In Chapter 23 of Chris Abani’s Graceland, Redemption calls Elvis ‘selfish.’ While this is true to an extent, Elvis does not acknowledge that basically the entire population of Lagos is also selfish.
Redemption first accused Elvis of selfishness when Elvis mentioned that he would only save a woman if he knew that she was his cousin Efua. “Until you see somebody dat you think is her, you never even talk of finding her. You never even think it. Now you say you want to help. Na lie. You dey want be hero, de savior of your cousin. Oh yes, I know your type. I am your type. If you cant save yourself, den save others, abi? Dat way you can pretend to be good person.” (246). This is a very good point because it is true that only wanting to save his cousin could be considered selfish because he is ignoring others who are not directly related to his own happiness. However, there are other times when Elvis has sympathy for strangers. While a suspected thief named Jeremiah is about to be publically murdered, Elvis cannot turn a blind eye. “Why doesn’t anybody help?” (226). There are several other examples in the story of his sense of charity, such as taking the girl Blessing under his wing, and taking pity on the organ transplant children.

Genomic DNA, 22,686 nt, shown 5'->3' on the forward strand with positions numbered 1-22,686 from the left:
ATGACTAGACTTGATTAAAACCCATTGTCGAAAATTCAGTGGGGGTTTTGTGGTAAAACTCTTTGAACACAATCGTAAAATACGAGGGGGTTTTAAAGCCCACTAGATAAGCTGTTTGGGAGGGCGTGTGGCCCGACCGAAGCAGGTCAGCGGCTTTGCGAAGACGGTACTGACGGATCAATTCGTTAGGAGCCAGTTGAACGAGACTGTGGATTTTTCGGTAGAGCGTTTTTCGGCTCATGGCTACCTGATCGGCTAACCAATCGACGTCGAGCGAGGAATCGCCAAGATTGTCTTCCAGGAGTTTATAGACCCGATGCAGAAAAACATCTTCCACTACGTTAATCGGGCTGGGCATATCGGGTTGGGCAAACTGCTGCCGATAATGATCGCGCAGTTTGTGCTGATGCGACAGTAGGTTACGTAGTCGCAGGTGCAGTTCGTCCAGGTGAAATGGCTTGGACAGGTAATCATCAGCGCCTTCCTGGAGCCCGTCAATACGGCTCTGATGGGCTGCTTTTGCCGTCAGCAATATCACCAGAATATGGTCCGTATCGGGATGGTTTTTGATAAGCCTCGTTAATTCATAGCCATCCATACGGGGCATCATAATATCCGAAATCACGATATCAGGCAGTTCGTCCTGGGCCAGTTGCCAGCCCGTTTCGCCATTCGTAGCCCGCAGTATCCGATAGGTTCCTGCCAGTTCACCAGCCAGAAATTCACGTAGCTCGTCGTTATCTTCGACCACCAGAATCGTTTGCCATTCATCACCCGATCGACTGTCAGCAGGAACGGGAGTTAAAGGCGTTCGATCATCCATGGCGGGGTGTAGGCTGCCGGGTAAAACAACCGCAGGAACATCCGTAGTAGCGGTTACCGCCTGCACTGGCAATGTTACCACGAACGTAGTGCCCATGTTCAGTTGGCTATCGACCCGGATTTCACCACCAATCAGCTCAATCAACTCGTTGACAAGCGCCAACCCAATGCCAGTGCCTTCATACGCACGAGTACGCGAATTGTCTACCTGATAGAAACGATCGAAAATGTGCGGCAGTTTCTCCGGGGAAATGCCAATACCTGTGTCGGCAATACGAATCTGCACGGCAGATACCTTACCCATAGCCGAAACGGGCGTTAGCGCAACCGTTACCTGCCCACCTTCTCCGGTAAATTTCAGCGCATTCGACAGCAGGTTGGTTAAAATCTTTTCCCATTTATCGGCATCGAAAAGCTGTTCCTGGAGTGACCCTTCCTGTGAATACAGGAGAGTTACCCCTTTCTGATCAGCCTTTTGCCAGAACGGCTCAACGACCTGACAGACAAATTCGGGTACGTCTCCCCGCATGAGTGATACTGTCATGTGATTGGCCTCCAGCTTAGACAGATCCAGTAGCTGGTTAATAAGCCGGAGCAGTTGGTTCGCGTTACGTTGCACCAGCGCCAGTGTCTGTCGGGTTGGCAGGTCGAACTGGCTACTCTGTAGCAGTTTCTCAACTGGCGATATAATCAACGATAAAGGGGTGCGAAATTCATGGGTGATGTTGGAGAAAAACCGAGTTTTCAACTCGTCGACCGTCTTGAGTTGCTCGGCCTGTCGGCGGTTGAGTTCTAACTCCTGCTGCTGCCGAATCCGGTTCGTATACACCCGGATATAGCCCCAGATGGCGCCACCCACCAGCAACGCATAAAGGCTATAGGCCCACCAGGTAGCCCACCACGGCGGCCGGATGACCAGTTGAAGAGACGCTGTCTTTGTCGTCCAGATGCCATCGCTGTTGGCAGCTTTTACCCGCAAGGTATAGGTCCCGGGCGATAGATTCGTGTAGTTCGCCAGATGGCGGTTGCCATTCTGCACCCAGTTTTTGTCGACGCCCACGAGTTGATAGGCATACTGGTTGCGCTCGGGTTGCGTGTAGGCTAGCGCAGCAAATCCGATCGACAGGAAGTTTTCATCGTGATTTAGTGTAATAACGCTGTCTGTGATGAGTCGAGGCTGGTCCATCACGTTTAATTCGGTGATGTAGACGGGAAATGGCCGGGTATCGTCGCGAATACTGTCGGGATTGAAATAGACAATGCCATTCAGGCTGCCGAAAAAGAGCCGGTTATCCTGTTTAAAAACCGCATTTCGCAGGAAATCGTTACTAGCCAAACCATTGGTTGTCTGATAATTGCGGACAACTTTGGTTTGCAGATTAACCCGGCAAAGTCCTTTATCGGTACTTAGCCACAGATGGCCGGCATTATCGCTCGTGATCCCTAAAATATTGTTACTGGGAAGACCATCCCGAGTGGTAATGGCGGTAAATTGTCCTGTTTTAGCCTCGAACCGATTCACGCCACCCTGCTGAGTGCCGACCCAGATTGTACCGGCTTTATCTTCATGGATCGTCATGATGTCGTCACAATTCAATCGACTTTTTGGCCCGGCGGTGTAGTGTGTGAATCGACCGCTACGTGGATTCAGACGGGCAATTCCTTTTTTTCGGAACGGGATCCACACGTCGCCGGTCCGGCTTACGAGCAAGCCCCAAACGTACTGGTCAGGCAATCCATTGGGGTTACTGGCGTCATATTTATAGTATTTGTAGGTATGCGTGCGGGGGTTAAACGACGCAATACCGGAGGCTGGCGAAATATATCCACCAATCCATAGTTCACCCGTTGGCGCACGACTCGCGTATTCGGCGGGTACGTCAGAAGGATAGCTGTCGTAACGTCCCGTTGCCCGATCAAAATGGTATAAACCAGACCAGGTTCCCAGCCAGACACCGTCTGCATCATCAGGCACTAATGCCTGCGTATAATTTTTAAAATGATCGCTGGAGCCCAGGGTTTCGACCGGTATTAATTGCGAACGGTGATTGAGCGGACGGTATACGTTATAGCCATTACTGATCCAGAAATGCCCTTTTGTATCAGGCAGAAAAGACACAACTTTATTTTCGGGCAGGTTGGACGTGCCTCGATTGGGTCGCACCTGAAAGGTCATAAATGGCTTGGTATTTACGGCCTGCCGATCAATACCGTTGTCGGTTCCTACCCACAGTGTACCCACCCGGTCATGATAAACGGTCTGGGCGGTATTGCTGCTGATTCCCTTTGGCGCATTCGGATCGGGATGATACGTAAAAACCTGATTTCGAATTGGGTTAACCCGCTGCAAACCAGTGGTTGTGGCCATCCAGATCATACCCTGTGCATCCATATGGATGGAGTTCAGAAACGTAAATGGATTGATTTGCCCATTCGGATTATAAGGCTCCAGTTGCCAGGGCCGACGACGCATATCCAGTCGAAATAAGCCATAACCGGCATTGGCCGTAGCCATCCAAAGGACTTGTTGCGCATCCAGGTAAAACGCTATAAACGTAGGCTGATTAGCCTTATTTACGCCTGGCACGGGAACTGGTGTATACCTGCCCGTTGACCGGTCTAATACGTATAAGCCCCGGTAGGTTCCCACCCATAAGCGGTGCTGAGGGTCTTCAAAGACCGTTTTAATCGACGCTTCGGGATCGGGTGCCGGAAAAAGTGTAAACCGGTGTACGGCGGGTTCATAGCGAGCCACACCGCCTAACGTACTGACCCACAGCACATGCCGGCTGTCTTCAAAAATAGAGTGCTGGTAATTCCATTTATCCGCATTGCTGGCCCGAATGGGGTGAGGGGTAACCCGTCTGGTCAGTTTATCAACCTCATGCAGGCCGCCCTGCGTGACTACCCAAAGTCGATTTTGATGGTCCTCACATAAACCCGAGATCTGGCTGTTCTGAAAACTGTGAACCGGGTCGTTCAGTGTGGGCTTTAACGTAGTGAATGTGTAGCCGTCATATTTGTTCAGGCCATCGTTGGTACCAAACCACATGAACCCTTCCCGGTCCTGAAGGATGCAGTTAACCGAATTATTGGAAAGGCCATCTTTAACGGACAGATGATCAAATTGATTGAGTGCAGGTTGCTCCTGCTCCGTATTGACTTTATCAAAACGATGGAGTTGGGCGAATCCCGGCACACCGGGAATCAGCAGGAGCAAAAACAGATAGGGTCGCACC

But the people of Lagos are acting in their own self-interests. Abani describes a situation where a child accidentally electrocutes himself while fetching a bucket of water from the tap. “Elvis watched the boy’s body float away in the deluge, while another took his place and took the full bucket of water to whatever destination would pay for it” (314). It seems like this next child automatically jumps on the opportunity presented by the death of the first child. Many of the citizens seem to have similar ‘entrepreneurship’ tendencies. They are following their own self interests to get ahead in this corrupt society.